Make sure your employees are riding the same bus

Hiring can be brutal. Sometimes you just take any warm body to fill a seat, right? 

That can solve a short-term problem while building a long-term headache. Sure, you’ll have someone there to assign work to. Does that mean they’ll flourish and help the company thrive

The real question is: Who is on your bus?

Make sure employees are on your busManagement researcher Jim Collins likened a company to a bus. Each seat has an ideal person. Anyone CAN sit there, but SHOULD they? Folks could just be jumping on your bus because it’s there. 

The journey becomes smoother for everyone when the right people are in the right seats. You can fill your bus with the best possible players by coaching employees. Go beyond the surface and really learn an employee’s skills and aspirations. People who WANT to be there become invested in success, and they take pride in their work.

Cultivating a high performing team and a Top Workplaces culture takes three key components:

  • An Employee’s Skill
  • That Employee’s Interest
  • The Organization’s Need

With coaching, an employee can be given a chance to become the team contributor their manager knows they can be. As scary as it is to have an empty seat on your bus, it’s scarier when that dead weight slows your bus to a crawl. 

“Coaching” is not executive counseling or rebranding reviews. It’s a focused process that opens and guides communication designed to connect a manager with their direct report on a deeper level. That will ultimately enable the manager to coach the individual and team to greater success. 

As much as we want to cater to our employees’ dreams, the needs of the organization must be met. Can’t accommodate someone’s aspirations? Coaching gives managers the opportunity to explain company needs while also opening the door for building skills or passing along knowledge that can help that employee attain their dream one day.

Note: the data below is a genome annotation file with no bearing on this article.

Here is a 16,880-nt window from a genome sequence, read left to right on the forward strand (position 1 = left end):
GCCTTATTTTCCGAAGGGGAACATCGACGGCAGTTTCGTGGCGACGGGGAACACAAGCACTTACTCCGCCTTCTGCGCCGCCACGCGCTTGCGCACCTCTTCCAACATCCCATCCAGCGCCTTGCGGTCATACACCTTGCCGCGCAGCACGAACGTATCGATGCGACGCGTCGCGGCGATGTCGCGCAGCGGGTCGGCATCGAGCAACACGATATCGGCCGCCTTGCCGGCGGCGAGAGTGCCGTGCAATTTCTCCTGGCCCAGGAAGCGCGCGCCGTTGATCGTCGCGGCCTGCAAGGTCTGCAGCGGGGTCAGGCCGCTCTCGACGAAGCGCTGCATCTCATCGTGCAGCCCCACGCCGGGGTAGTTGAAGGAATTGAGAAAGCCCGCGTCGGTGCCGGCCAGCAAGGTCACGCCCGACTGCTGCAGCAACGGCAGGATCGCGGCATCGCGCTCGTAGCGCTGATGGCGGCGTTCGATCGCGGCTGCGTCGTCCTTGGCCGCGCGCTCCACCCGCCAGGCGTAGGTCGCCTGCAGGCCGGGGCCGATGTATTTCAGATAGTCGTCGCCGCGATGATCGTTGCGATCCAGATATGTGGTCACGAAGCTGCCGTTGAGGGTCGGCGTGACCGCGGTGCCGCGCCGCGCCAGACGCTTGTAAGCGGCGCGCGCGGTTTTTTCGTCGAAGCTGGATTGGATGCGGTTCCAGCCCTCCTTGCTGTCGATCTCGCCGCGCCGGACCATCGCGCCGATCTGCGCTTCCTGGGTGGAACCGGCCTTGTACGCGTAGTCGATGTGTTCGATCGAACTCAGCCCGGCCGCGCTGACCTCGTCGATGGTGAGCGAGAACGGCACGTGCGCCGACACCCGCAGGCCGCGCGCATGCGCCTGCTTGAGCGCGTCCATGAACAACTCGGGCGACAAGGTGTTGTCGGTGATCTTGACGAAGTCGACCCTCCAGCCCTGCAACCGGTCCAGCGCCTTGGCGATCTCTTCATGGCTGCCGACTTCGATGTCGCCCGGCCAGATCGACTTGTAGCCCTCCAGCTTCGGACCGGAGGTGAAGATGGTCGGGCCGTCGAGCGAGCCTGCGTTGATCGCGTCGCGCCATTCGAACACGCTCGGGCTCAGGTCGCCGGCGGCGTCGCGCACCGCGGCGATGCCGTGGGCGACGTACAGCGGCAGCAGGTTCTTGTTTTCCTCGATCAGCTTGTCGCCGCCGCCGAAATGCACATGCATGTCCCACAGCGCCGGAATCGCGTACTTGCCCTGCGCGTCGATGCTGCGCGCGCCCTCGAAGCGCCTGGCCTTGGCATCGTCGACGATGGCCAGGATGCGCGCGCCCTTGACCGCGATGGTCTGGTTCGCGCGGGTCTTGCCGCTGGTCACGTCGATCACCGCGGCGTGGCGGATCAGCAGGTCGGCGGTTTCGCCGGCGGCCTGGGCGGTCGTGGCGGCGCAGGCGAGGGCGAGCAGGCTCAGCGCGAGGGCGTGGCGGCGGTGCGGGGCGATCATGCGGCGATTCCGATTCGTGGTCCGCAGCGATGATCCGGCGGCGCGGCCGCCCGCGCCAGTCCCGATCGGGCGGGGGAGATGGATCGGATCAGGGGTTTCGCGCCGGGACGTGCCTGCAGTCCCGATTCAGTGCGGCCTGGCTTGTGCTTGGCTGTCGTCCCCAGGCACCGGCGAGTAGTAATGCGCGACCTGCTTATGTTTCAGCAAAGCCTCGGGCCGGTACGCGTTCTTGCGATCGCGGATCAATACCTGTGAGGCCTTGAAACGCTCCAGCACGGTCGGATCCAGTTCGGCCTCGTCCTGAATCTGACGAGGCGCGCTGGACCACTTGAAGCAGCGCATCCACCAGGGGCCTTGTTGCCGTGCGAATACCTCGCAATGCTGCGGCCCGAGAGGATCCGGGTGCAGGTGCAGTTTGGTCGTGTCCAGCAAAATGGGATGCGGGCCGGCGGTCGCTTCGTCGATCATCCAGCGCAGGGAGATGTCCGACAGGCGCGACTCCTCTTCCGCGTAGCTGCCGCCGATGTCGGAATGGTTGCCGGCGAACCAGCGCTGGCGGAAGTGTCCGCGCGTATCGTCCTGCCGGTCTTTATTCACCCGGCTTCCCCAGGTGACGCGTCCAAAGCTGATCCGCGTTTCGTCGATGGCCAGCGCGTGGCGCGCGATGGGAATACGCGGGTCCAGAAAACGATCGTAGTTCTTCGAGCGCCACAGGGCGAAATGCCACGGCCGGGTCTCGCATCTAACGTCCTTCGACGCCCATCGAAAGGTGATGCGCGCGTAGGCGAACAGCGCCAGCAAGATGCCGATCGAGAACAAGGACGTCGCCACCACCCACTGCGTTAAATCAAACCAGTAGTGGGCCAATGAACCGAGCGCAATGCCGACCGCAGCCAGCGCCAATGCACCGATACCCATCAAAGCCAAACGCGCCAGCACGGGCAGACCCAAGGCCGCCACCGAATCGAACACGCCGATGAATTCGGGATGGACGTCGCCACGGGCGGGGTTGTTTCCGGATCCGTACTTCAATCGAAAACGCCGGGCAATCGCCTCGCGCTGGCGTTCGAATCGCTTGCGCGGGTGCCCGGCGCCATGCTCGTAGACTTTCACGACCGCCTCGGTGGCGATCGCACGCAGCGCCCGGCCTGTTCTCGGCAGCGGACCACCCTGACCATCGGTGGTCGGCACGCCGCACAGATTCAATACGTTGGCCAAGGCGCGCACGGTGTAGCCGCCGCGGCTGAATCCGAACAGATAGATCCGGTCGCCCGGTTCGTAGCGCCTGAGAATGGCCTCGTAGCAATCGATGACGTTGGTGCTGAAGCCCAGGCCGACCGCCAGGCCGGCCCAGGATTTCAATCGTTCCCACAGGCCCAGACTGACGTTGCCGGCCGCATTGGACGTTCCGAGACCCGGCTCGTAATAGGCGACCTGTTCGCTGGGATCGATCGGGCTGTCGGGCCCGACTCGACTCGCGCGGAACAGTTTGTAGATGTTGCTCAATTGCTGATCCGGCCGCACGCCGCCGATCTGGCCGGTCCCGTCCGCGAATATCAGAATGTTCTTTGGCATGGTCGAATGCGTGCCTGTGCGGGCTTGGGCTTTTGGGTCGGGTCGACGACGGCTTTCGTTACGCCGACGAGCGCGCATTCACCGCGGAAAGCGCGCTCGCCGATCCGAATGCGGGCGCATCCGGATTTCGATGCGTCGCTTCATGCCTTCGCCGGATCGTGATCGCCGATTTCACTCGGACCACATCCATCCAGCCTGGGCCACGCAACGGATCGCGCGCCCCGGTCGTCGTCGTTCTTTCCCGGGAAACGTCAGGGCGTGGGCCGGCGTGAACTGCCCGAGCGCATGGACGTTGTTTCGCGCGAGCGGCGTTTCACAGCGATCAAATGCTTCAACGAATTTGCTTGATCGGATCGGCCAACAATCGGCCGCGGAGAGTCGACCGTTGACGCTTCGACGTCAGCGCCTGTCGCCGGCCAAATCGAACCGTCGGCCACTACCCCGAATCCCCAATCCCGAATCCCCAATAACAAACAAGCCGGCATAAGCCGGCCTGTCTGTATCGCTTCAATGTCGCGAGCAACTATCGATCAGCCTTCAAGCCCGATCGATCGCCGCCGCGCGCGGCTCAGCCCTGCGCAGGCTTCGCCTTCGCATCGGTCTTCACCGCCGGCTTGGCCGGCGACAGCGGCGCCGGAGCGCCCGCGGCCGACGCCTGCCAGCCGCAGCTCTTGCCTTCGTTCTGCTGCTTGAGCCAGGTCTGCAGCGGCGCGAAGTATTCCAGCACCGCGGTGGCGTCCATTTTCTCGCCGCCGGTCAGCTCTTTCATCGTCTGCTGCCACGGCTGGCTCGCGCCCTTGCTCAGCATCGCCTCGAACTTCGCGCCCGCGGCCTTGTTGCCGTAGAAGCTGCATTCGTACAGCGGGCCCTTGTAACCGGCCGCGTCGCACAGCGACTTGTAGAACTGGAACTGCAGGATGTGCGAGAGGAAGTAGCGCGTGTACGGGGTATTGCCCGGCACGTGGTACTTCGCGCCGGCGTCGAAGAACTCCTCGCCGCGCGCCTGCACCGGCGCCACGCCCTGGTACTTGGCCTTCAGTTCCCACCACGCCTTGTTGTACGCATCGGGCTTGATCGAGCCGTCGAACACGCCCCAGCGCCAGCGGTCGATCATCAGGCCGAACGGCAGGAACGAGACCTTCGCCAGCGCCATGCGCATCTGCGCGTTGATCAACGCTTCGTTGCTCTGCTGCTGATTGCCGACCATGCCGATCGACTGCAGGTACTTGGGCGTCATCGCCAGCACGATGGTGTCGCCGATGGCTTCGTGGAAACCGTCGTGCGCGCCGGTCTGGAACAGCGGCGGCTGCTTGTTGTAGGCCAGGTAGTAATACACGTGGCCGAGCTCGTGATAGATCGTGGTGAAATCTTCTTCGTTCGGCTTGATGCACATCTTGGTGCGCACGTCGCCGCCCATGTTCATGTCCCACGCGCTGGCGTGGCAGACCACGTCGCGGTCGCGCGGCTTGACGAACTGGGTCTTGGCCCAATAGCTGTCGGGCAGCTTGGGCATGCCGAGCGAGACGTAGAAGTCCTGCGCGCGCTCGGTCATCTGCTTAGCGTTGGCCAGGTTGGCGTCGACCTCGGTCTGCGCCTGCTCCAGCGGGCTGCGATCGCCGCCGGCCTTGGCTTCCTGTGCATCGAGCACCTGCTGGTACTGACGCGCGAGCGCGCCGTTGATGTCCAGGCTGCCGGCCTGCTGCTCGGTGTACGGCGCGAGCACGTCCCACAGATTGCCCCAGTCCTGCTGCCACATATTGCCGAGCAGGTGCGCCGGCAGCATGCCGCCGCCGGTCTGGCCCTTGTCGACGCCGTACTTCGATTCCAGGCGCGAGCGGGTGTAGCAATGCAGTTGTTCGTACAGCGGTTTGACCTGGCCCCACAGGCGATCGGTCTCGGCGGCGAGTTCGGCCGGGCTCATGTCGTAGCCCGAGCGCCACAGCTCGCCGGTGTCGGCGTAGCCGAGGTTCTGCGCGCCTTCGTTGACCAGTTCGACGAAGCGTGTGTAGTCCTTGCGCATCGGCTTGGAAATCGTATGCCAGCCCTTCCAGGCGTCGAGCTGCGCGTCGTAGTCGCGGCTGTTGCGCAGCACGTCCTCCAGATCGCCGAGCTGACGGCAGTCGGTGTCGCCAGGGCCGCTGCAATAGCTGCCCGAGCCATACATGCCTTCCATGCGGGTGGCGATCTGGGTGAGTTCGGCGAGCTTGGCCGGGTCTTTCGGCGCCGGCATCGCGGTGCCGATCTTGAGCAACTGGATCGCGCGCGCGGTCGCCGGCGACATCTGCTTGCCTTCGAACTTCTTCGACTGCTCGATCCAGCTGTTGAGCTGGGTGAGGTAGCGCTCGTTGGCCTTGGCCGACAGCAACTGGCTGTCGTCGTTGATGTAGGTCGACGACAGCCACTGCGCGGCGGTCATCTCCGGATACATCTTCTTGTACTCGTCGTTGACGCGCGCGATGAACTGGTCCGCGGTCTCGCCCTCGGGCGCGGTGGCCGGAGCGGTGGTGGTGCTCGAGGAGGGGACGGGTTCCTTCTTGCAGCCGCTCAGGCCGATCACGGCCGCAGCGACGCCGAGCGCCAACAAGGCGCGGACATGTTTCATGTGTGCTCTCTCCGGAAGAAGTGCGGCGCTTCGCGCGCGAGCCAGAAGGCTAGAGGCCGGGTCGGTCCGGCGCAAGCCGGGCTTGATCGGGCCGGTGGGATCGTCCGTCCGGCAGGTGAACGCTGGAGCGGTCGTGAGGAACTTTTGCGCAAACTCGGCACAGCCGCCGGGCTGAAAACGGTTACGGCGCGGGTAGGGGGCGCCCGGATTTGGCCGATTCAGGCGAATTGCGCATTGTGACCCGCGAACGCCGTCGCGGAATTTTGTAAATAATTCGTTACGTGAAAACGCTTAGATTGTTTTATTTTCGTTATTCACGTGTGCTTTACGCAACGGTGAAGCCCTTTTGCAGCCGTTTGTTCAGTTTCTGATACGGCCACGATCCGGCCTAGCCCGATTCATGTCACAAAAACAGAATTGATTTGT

Here’s how you get started:

  • Learn to listen: Build real listening skills into your leadership style. When your employees genuinely feel heard, they’ll be more invested.
  • Think systemically: Find a system that provides a proven structure of documented conversations centered on cascading strategic needs and initiatives while developing and growing talent. 
  • Educate: Train your managers to think like coaches. Train employees to be coachable.
  • Speed it up: Solve those performance problems expeditiously. It should take only days or weeks, never months or years, to resolve issues with poor performers. 
  • Take a sample of one: Realize that each person on your bus is unique. Tailor coaching to the individual and they’ll come together as a team. 

Gary Markle, chief catalyst of Catalytic Coaching Inc, is a speaker, consultant, author, and a business partner of Energage, a Philadelphia-based employee survey firm. Energage is The Washington Post’s survey partner for Top Workplaces.

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